I am an educator who has uplifted hundreds of students through intensive writing and college lessons. I am an entrepreneur who founded and leads the College Scholarship Leadership Access Program (CSLAP). I am a writer who publishes stories about the Rio Grande Valley and its rich history. I am a scholar pursuing my PhD in English after becoming the first in my family to go to college.
I grew up in a single-parent household. Through many financial hardships, my mother and I persevered by believing there was a brighter future we could work toward. My mother believed the pathway out of poverty was education, so she instilled in me a passion for learning at a young age. Despite being a first-generation college student who struggled during college applications, I worked hard to get accepted into Princeton University on a full-ride financial aid package.
After graduating from Pharr-San Juan-Alamo (PSJA) North High School in 2012 as class valedictorian, I felt a strong desire to give back to my community. I didn’t want to wait until after college to make a difference. After meeting with PSJA ISD administrators, I founded CSLAP in 2013 at age 19. It all began with a group of PSJA alumni who wanted to give back to their schools – all on a volunteer basis.
CSLAP started as several weeks of workshops and seminars on the college admissions process for PSJA students. Each lesson was informed by the Texas Essential Knowledge and Skills (TEKS) standards because I wanted to prove that teaching students how to go to college could be taught in the classroom, not just in the summer.
Every summer, I returned to Pharr to host institutes for high school students. These institutes inspired me to choose teaching as my first job after college, as well as my experiences interning as a teaching assistant at PSJA ISD’s Parent Engagement Program and the Princeton University Preparatory Program. From 2016-2017, I created and taught the University Scholars Enrichment Course, an extension of CSLAP, at PSJA ISD. I designed curricula on college access, critical writing, and service learning for 9th/10th, 11th, and 12th graders.
With 7 years of teaching experience at the high school and college levels, I have now incorporated CSLAP as a 501(c)3 nonprofit to teach college access lessons at Rio Grande Valley high schools and connect students to near-peer mentors. We teach lessons on writing, applying to college, and transitioning to college. We grant scholarships. We create professional opportunities.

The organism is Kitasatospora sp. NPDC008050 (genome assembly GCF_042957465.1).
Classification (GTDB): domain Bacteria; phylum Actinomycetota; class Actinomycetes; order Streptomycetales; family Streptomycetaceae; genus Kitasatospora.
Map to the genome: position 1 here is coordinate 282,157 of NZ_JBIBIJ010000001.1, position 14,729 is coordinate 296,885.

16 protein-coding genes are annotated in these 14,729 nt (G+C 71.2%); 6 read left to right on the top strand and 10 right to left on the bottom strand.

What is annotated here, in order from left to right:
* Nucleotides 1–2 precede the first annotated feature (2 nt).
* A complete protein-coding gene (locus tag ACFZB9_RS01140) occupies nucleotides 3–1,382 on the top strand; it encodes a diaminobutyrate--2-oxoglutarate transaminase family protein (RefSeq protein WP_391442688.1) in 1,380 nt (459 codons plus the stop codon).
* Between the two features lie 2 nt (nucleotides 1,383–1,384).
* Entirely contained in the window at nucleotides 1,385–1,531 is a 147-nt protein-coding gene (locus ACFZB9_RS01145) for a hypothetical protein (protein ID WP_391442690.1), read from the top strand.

Throughout the COVID-19 pandemic and virtual instruction, I stepped up as a public servant for students, families, and educators. Through CSLAP, I taught students at schools in-person and online. I dedicated hundreds of hours to mentoring students on college admissions one-on-one. I fundraised for students’ much-needed technology and school supplies. I sponsored scholarships for our graduates.
Beyond CSLAP, I am committed to advancing educational causes wherever I am. As an undergraduate, I co-founded the Princeton Hidden Minority Council, an award-winning organization servicing first-generation and low-income students. Our advocacy work won us the Martin Luther King Jr. Journey Award in 2016. I also wrote student blogs for the Office of Undergraduate Admission. Telling stories about the first-generation and low-income student experience to prospective students affirmed my purpose as a writer.
At Princeton University, I received the Ward Mathis Short Story Prize for my U.S.-Mexico borderlands fiction. I also co-authored a self-published children’s picture book, Speechless, to empower young Latinos to practice public speaking. I am also the co-author of an upcoming historical memoir tentatively titled, The Course: The Education of Aurelio Manuel Montemayor, from Texas A&M University Press.
A Gates Millennium Scholar, Teach For America Rising Leaders Fellow, and Mellon Mays Undergraduate Fellow, I have combined my experiences in academic research with hands-on pedagogy. At Princeton, I majored in English with interests in creative writing, literary criticism, and post-secondary education studies. I am currently completing my dissertation for my PhD in English from UCLA, where I received my master’s degree. I will also be earning a Graduate Certificate in Writing Pedagogy with emphases in First-Year Composition and Writing in the Disciplines.
While at UCLA, I taught courses in critical reading and writing, rhetoric and composition, creative writing, and service learning. I was also a member of the Excellence in Pedagogy and Innovative Classrooms initiative, where I enrolled in the “Community Learning” Seminar in Teaching and Excellence and produced instructional materials for the university’s service learning courses. I was also a proud member of and organizer in UAW 2865, where I filed grievances on behalf of the English Department’s academic student employees.
Today, I am expanding CSLAP’s programming to impact even more RGV students, writing more undertold histories of the RGV, and completing my English PhD. I have done all this because I want to make a difference. After the dangers of the COVID-19 pandemic and the challenges of virtual instruction, I want to bring people together. Now, I am running for the SBOE to move us forward together.
Editor’s Note: The above guest column was penned by educator Thomas R. Garcia. The video was provided by his campaign. Garcia is running for the open District 2 seat on the Texas State Board of Education. Garcia can be reached by email via: [email protected]
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